SIX PRINCIPLES OF NONVIOLENCE
Fundamental tenets of Dr. King’s philosophy of nonviolence described in his first book, Stride Toward Freedom. The six principles include:
- Nonviolence is a way of life for courageous people. It is a positive force confronting the forces of injustice, and utilizes the righteous outrage and the spiritual, emotional and intellectual skills of people as the ultimate force for change and reconciliation.
- The Beloved Community is the Goal. The nonviolent concept is an overall effort to achieve a reconciled world by raising the level of relationships among people to a height where justice prevails therefore, creating a conducive environment for people to attain their full human potential.
- Attack forces of evil, not persons doing evil. The nonviolent approach helps one analyze the fundamental conditions, policies and practices of the conflict rather than reacting to one’s opponents or their personalities.
- Accept suffering without retaliation for the sake of the cause to achieve the goal. Self-chosen suffering is redemptive and helps the movement grow spiritually and in humanitarian dimension. The moral authority of voluntary suffering for a goal or cause communicates the concern to all and sundry, including the opponents.
- Avoid internal violence of the spirit as well as external physical violence. The nonviolent attitude permeates all aspects of the campaign. It provides a mirror type reflection of the situation and conditions to the opponent and the community at large. It is essential to maintain a high level of spirit and morale during a nonviolent campaign.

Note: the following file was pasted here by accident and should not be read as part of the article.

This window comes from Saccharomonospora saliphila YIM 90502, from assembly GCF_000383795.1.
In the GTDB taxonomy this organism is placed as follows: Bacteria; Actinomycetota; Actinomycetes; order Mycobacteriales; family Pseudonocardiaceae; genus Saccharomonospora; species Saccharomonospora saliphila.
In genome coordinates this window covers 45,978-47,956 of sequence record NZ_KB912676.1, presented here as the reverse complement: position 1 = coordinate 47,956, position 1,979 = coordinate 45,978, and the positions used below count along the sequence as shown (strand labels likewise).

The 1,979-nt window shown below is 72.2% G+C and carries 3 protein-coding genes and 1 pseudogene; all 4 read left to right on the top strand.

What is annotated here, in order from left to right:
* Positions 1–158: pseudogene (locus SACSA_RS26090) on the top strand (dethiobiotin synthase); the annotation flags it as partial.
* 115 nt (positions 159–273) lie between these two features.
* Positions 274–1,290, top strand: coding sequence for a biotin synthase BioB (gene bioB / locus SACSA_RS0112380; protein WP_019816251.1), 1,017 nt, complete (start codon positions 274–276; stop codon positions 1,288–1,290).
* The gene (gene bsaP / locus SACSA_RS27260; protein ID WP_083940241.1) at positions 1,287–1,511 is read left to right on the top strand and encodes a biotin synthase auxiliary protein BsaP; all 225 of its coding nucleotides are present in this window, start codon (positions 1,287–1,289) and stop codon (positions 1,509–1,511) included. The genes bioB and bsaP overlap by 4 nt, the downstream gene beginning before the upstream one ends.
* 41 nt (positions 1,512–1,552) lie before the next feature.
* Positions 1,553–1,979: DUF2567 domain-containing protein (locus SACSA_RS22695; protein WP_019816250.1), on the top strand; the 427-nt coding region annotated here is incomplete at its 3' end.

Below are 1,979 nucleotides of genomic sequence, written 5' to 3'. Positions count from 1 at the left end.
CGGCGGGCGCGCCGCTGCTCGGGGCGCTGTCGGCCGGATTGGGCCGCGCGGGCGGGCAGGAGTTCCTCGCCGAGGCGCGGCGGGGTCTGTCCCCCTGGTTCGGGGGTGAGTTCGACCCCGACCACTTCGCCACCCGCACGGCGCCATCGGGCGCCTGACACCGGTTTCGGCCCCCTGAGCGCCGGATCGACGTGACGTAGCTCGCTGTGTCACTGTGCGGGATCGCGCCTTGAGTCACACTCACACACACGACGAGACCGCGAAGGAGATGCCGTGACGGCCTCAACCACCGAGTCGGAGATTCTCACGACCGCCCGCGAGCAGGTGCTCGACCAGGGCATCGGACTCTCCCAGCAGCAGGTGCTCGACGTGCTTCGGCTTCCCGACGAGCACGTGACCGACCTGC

- The universe is on the side of justice. Truth is universal and the moral arc of the universe bends toward justice. The principle of nonviolence introduces a new moral context in which nonviolence is both the means and the end.
The Six Steps/Phases of Nonviolence include:
- Information Gathering – The way you determine the facts, the options for change, and the timing of pressure for raising the issue is a collective process.
- Education – The process for developing articulate leaders, who are knowledgeable about the issues. It is directed toward the community through all forms of media about the real issues and human consequences of an unjust situation.
- Personal Commitment – Means looking at your internal and external involvement in the nonviolent campaign and preparing yourself for long-term as well as short-term action.
- Negotiation – Is the art of bringing together your views and those of your opponent to arrive at a just conclusion or clarify the unresolved issues, at which point, the conflict is formalized.
- Direct Action – Occurs when negotiations have broken down or failed to produce a just response to the contested issues and conditions.
- Reconciliation – Is the mandatory closing step of a campaign, when the opponents and proponents celebrate the victory and provide joint leadership to implement change.
We often view the Six Steps as a phases or cycles of a campaign rather than steps because each of them embodies a cluster or series of activities related to each of the other five elements.